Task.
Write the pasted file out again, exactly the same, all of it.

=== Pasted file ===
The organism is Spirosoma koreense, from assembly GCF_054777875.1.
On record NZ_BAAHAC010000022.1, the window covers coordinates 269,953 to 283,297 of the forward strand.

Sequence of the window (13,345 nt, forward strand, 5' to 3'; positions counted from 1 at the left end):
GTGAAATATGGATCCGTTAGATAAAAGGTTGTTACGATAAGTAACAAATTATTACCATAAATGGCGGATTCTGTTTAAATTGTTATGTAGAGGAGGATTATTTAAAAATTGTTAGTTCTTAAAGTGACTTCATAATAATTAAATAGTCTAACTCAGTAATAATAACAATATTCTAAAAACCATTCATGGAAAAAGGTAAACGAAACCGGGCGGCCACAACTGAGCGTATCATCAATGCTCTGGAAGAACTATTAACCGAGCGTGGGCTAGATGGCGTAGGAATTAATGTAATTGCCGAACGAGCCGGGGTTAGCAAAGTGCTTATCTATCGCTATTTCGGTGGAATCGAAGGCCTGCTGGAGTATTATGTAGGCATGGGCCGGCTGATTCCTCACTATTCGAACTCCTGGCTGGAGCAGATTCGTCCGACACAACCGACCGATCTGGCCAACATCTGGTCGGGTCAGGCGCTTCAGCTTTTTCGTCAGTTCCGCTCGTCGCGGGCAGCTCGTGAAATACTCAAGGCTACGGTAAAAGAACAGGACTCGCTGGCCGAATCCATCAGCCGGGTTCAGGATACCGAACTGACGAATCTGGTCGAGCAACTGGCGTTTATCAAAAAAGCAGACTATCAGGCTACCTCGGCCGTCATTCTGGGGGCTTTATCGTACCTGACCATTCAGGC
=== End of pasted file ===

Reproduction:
The organism is Spirosoma koreense, from assembly GCF_054777875.1.
On record NZ_BAAHAC010000022.1, the window covers coordinates 269,953 to 283,297 of the forward strand.

Sequence of the window (13,345 nt, forward strand, 5' to 3'; positions counted from 1 at the left end):
GTGAAATATGGATCCGTTAGATAAAAGGTTGTTACGATAAGTAACAAATTATTACCATAAATGGCGGATTCTGTTTAAATTGTTATGTAGAGGAGGATTATTTAAAAATTGTTAGTTCTTAAAGTGACTTCATAATAATTAAATAGTCTAACTCAGTAATAATAACAATATTCTAAAAACCATTCATGGAAAAAGGTAAACGAAACCGGGCGGCCACAACTGAGCGTATCATCAATGCTCTGGAAGAACTATTAACCGAGCGTGGGCTAGATGGCGTAGGAATTAATGTAATTGCCGAACGAGCCGGGGTTAGCAAAGTGCTTATCTATCGCTATTTCGGTGGAATCGAAGGCCTGCTGGAGTATTATGTAGGCATGGGCCGGCTGATTCCTCACTATTCGAACTCCTGGCTGGAGCAGATTCGTCCGACACAACCGACCGATCTGGCCAACATCTGGTCGGGTCAGGCGCTTCAGCTTTTTCGTCAGTTCCGCTCGTCGCGGGCAGCTCGTGAAATACTCAAGGCTACGGTAAAAGAACAGGACTCGCTGGCCGAATCCATCAGCCGGGTTCAGGATACCGAACTGACGAATCTGGTCGAGCAACTGGCGTTTATCAAAAAAGCAGACTATCAGGCTACCTCGGCCGTCATTCTGGGGGCTTTATCGTACCTGACCATTCAGGC